No Mickey Mouse show part deux

This is the second half of our InfoComm 2009 show report. If you haven’t seen part one yet, I suggest you take a look (link at the end of the article). If you don’t care about audio or control products, or you don’t want to find out when multi-touch isn’t actually multi-touch, then read on!

Invariably the lion’s share of InfoComm is taken up with the video and display part of the business. HD is here and here with a bang. There were numerous examples of high definition telepresence from the likes of Polycom and Tandberg. Systems integrator / reseller Teleportel also had an impressive system on display, demonstrating both HD telepresence and collaborative working systems in the same mocked up office. [See pic]
Away from the main floor, was a great demo from various companies including Christie. It was touted as the first ever transatlantic, HD, interactive hologram. Pre-rendered content was combined with a live HD camera feed from London, using Masergy's next-generation network, which allowed the audience to interact with a two-piece band. The display at the Orlando end was Musion’s Eyeliner hardware and a pair of Christie HD projectors. Essentially it works on the Pepper’s ghost principle, but you’d be hard pressed to make any meaningful comparison with a Victorian parlour trick, and what is achievable with modern HD video processing and projection. Very impressive indeed.
On the more conventional display front, the battle between Texas Instruments DLP and the 3LCD is always a source of interest (and in some cases amusement). This year I’m going to say that DLP was the firm winner on the marketing front. Why? Because they actually focused on products and technology rather than having a booth dedicated to knocking the opposition.
Texas Instruments’ big play was to emphasise growth markets such as education, where there is still opportunity for integrators. The company was keen to demonstrate the benefits of its new LED powered projection engines in markets such as education, where low maintenance costs are a massive bonus. Texas Instruments claims to have doubled the brightness possible with LED in one year.
The other side of this is the rapidly reducing cost of 3D projection, another technology the company believes will be massive for education. A total of eight vendors announced DLP-based, 3D-ready projectors aimed at this market.
projectiondesign’s trade mark “black box” booth had plenty of goodies in it this year. The company launched new models in its stereoscopic 3D range, as well as filling out its other lines with more resolution options.
Panasonic’s big announcement was an 85” plasma display, the first built on its NEO PDP technology (previously announced at ISE 2008 – yes 2008!). The new model was displayed alongside the 103” and the difference in brightness, colour and clarity was immediately obvious. Unless the company was doing something devious and turning down the 103”, NEO PDP represents a big leap forward for it.
As you’d expect, networking technologies also played a big part at the show. There was a huge amount of fibre based product on display – including extenders from the likes of Opticis (the MI-5000 Display Port over fibre extender), Multidyne, and of-course Crestron’s QM solution is designed with fibre in mind.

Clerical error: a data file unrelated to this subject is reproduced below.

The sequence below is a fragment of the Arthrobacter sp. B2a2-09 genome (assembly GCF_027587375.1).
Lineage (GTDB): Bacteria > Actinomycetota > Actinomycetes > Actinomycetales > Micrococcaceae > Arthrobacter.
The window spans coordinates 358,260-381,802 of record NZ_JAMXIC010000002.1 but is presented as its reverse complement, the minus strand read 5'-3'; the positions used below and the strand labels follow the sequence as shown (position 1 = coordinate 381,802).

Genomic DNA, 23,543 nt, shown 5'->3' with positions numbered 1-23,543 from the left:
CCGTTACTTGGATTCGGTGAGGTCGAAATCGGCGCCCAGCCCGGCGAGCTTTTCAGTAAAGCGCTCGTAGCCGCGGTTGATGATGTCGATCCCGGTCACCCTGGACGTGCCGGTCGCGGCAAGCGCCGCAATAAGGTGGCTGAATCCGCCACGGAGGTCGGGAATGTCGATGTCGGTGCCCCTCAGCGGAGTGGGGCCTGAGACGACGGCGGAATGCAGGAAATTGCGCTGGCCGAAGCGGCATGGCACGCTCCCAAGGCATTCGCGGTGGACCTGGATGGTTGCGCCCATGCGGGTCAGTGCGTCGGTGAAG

Jupiter systems is building on its PixelNet architecture with new breakout modules for more video sources, whilst also making a play for the Asian Broadcast market, with its announcement of the acquisition of Teranex.
AVB however still remains the best kept secret in the industry. This is probably due for the most part to the fact that the standard is yet to be ratified. Harman kept its AVB information until right at the end of an over-running press conference, and whilst Audinate mentioned it, they weren’t making too much of it. However, those who believe it’s not going to make much of an impact would do well to do their homework, wake up, and smell the IT-department’s coffee.
So, that’s about it for InfoComm, apart from the thousands of products and many vendors we didn’t get around to seeing! However, to get through it all we’d need a week long show, and I don’t think anyone really wants that do they?
My impressions over all are of a highly successful show. Whilst things were a little quieter, those in the know are putting this down to a reduced end user attendance. To be quite honest, that wasn’t such a bad thing from a journalistic point of view. It meant we didn’t have to fight for exhibitors attention, and didn’t suffer from “customer spotted over one’s shoulder” syndrome, which means stand staff focusing at a point three feet behind you instead of looking at you.
This leaves us with only one thing remaining – the announcement of the editorial picks for the show.

BEST SWAG: A projector shoot out kit from 3LCD including software and light meter. (Honourable mention to Rane, which has upped the ante with a 4 GB USB watch.)

BEST BOOTH: A toughie this one, it’s tricky to argue with Guitar Hero on a 4m projection. However the winner must be Advanced Method, who made use of telepresence technology on a remotely manned booth. (With an honourable mention to Tannoy for its demonstration room – the only place in the show you could get a beer.)

WORST BOOTH: NEC for its Island of booth in the centre of an ocean of grey carpet. (A dishonourable mention must go to AMX for a really dim, and poorly edge blended projection in its lecture theatre).

BEST NEW PRODUCT: Crestron Digital Media. Say what you like about HDMI, Crestron has just got on with making it work. (Honourable mention to the Samsung mobile phone with a Pico projector built in)
See you next year folks, I for one will keep going to InfoComm as long as I am able – where else on earth can you work for a week, and come across some great toys at the same time?

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